As you can see, the problem really does exist. Now we need to isolate whether the problem is with both devices or just one of them. One way we can do this is to test whether each device can reach any other device on the LAN (apart from each other). In our own case, another device on the LAN is the EDGE-RTR with IP address of 192.168.10.1 so let’s test from each device:
Here we see that Host2 can access the EDGE-RTR but Host1 can’t. This tells us that we can focus our efforts on Host1’s connectivity issue. Since this is a network problem, what we can do is to check that the IP settings on the host are correct:
Hint: On a Linux computer, you will use the ifconfig command instead of ipconfig.
So Host1 has the correct IP address even though the default gateway is wrong. This is where understanding comes in: Since both hosts (and also the EDGE-RTR) are on the same subnet of 192.168.10.0/24, then the wrong default gateway is not the reason why Host1 cannot communicate with any other device on the LAN.
At this point, you want to make sure that the device is properly connected to the network, i.e., check if the network cables are wired or check wireless network connection. Since we are using Packet Tracer, this step will not apply.
The next device to check is the switch to which the device is connected to. In this step, we will check things like the state of the port (up or down), its VLAN membership, its switchport mode, etc. We will use commands such as show interface, show vlan brief and show run.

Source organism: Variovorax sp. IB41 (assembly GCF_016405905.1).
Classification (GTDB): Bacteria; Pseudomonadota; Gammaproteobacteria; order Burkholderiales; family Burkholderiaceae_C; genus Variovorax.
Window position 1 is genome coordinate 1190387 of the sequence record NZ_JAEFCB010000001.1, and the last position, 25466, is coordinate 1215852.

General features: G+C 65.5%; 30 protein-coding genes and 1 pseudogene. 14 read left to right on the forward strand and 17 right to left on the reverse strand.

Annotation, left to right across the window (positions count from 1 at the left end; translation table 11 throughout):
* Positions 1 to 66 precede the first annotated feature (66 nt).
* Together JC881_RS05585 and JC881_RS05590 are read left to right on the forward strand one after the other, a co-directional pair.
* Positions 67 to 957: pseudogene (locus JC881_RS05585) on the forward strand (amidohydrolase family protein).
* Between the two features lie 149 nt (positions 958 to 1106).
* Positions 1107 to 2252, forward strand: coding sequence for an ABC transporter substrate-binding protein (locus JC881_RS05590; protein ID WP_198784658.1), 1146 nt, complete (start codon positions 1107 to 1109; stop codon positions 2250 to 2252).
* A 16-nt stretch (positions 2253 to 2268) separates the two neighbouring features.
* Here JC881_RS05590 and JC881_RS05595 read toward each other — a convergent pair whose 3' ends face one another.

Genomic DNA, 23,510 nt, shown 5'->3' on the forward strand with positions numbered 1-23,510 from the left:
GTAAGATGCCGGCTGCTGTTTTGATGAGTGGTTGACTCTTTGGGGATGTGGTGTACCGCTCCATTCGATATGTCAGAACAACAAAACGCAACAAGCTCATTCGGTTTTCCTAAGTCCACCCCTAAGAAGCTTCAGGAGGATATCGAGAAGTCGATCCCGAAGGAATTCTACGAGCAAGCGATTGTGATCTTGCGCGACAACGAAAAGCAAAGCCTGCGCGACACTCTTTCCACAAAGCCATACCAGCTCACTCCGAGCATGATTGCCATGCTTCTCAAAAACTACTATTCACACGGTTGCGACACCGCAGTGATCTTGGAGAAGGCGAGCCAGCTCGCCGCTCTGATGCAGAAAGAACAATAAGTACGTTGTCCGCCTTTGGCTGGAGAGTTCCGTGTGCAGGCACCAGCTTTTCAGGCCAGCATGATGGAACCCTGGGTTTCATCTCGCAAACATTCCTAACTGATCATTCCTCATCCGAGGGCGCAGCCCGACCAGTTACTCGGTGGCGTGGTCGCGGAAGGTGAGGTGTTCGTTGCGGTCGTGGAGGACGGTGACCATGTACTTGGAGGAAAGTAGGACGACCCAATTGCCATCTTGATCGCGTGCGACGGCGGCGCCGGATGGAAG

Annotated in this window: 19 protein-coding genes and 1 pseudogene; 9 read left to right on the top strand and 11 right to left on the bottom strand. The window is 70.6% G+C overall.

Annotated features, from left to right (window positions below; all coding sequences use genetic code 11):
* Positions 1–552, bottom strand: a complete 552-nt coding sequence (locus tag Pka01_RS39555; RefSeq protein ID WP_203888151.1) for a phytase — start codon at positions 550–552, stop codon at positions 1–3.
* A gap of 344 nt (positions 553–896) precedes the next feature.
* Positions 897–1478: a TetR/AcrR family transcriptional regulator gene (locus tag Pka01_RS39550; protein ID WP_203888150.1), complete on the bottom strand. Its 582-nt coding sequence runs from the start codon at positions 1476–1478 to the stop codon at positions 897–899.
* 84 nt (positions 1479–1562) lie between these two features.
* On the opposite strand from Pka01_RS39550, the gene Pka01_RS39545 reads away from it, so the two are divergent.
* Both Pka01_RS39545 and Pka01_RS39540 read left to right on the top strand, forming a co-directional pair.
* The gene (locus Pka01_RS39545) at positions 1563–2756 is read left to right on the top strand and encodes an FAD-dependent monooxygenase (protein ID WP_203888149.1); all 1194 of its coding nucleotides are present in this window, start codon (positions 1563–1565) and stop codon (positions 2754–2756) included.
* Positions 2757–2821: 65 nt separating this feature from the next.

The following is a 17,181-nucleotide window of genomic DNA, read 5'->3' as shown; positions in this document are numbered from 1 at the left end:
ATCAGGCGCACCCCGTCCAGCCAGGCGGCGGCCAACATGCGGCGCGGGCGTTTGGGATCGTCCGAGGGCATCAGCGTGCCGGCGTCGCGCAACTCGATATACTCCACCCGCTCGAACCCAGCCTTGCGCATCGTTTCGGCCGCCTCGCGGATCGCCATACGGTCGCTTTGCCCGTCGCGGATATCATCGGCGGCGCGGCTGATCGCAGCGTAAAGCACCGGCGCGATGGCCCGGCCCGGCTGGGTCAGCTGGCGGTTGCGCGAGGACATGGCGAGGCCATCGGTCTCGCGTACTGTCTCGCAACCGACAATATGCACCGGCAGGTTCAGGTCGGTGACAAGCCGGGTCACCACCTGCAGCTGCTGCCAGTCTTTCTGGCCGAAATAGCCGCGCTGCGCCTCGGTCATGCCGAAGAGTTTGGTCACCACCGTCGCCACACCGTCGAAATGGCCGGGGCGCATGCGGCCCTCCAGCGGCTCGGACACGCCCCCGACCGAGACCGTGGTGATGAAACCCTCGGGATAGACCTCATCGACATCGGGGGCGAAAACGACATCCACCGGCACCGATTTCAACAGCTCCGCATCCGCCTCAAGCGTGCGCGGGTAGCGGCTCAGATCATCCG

The first output snippet shows that the interface is up/up, meaning it’s probably not a Layer 1 issue. The next output, however, reveals something: All ports are in the default VLAN 1 except port Fa0/2. Let’s check the running configuration to view the configuration on that interface:
Ah, so some naughty person (*read me) has moved that port from VLAN 1 to VLAN 10. Let’s change that using the following configuration:
interface FastEthernet0/2 no switchport access vlan 10
Does this resolve the problem or is there still more? Let’s find out:
Great! We have solved the first problem. The second problem is that Host1 cannot access the web server even though Host2 can. Like I said, in the real world, you will want to verify that the problem exists, so let’s try to open the URL from both hosts:
Again our focus will be on Host1, since the issue is specific to that host. Thinking about the problem for a minute, two things come to mind:
Since we are trying to access a device that is outside the device’s subnet, then the default gateway comes into play here; the device will forward the traffic to its default gateway.
Since we are trying to access a URL, it means DNS comes into play. How is the URL being resolved to an IP address?
While troubleshooting the first problem, we already saw that the default gateway was wrong. So we can change that from the IP Configuration tool.
If you are observant, you should also notice that the DNS server is wrong–192.168.20.20 instead of 192.168.20.200–so you should also change that.
With both changes made, if you try to open that URL again, it should work:
This brings us to the end of the lab where we began our troubleshooting series. The scenario presented in this lab is very simple and we will encounter more difficult labs as we go along.
I hope you have found this article helpful.